Thu | Nov 22, 2018

Portland couple sue Scotiabank for fraud and negligence

Published:Tuesday | February 27, 2018 | 12:00 AMPaul Clarke/Gleaner Writer
Wilburn Cruickshank points to the two-story house (in the background), which is supposed to be a part of the land agreement.
Diana Passley Logan explains her sorrow, after she and her husband spent their life's savings and a National Housing Trust loan to purchase a dream house, that is no more than a fantastic nightmare scenario.
A pigsty is the only construction and not the five-bedroom dwelling that is on the portfolio land put up for sale by Scotiabank Jamaica Limited, and which was purchased by the Portland family recently.
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The dream of owning a house is a precious aspiration for many Jamaicans, but it is a dream for one Portland couple that has turned nightmarish, as the supposed house they thought they had bought is still occupied, leaving them with only a section of farmland to show for their troubles.

Now they are blaming one of Jamaica's largest commercial banks, Scotiabank Jamaica, for their plight.

Christopher and Diana Logan explained that they responded to a series of published adverts about an incomplete two-storey house located in Windsor Forest, Portland, that was up for sale.

Having made initial checks, they subsequently contacted a representative from Scotiabank Jamaica, who initiated steps to draft up a sales agreement for the house, comprising five bedrooms, and situated on 7.95 acres of land and valued at $10.5 million.

"That was the beginning of this nightmare that has left us practically homeless, hopeless, and almost destitute," said Mrs Logan.

The Logans are now seeking special damages against Scotiabank to the tune of $34.25 million, to include legal fees, loss of National Housing Trust (NHT) benefits, and interest paid to NHT (eight months), as well as the loss of equity on the advertised property.

Scotiabank, however, is only willing to pay them the value of the house, an amount that was flatly rejected as "disrespectful" by the Logans.

"We have been through hell. We have sued people who we have no right to have sued. My husband and I have been relying on family members and friends to help us out with money on a day-to-day basis, and that is the best Scotiabank can do?"

Jenene Laing, the Logans' legal representative, said that her clients feel that they have been used by the bank to clear up a previously unpaid mortgage by the current occupants of the house and that they intended to use the purchase, in one fell swoop, to oust the occupants and recoup monies due to them.

She said that the bank clearly had knowledge that the disputed house was not located on the property bought by the Logans and, by extension, that her clients have sued the bank for fraud and negligence in misrepresentation.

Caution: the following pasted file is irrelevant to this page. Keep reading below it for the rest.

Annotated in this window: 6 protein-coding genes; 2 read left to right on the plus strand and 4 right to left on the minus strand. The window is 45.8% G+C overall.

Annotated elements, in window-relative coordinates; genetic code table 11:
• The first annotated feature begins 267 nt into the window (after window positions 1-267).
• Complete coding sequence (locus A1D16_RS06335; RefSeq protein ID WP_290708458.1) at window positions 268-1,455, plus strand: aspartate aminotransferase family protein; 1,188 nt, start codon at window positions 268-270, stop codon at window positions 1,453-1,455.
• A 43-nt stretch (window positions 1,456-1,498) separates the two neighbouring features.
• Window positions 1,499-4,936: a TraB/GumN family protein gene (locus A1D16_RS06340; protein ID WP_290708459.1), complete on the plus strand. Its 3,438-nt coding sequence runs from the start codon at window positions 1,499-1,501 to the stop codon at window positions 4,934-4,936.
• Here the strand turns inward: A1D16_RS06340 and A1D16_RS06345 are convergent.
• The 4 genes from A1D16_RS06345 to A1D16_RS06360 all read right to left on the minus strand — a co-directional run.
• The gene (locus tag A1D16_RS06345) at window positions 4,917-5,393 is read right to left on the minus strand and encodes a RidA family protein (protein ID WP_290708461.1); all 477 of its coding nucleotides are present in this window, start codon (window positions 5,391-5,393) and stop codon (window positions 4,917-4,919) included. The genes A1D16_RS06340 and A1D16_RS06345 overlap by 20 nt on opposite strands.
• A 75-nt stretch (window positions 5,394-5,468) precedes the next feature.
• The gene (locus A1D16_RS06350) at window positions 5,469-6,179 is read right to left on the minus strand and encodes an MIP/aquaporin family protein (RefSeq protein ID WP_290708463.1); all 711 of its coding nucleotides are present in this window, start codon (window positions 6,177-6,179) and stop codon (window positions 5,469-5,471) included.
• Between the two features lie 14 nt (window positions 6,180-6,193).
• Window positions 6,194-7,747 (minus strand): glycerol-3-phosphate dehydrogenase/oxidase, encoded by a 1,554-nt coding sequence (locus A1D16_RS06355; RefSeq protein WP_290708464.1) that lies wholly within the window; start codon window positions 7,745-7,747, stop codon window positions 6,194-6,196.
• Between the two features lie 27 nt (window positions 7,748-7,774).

"The bank's attorney advised that Scotiabank had appointed a surveyor to conduct a survey of the property on the title in August 2017, and later confirmed that he advised that there was no house on the property," Laing stated.

 No two-storey house ... only fowl coops and a pigsty

"It is, therefore, a real surprise that they are now saying that there was a house there, when the NHT (National Housing Trust) would not have loaned that vast amount of money for a piece farmland. The only security the NHT has on the land is a bunch of fowl coops and a pigsty. I suppose those are the five bedrooms Scotia sold my clients," said Jenene Laing, lawyer for Christopher and Diana Logan.

She told The Gleaner that two independent surveyors' reports also confirmed the absence of a house on the land that was sold to the Logans.

"The house in question is on a neighbouring piece of land that is unregistered. The bank's own land surveyor confirmed that, contradicting what Scotiabank had said previously," Laing continued.

Claims filed in the case, a copy of which was obtained by The Gleaner, identify the defendant as Scotiabank Jamaica Limited.

Scotiabank argued that the particulars in the advertisement therein were published by real estate agents who provided their contact details in said advertisements.

The bank went on to argue that the defendants do not know and cannot admit or deny the claimant's state of mind, as the alleged in paragraph five of the Particulars of Claim, but admits that the claimants entered in discussions with the defendant about the purchase of property registered at Volume 1458 Folio 819 of the Registrar Book of Titles.

In addition, Scotiabank, being the defendant, pointed out that the property was indeed sold by it under powers of sale as a mortgagee. The defendant further avers, in particular, that it did not contract to sell a five-bedroom house but, instead, contracted to sell all of that parcel of land situated at Windsor Forest in the parish of Portland, containing by survey, seven acres, three roods, 32 perches and four-tenths of a perch of the shape and dimensions and butting as appears by the plan thereto annexed and being comprised in Certificate of Title registered at Volume 1458 Folio 819 of the Register Book of Titles.

paul.clarke@gleanerjm.com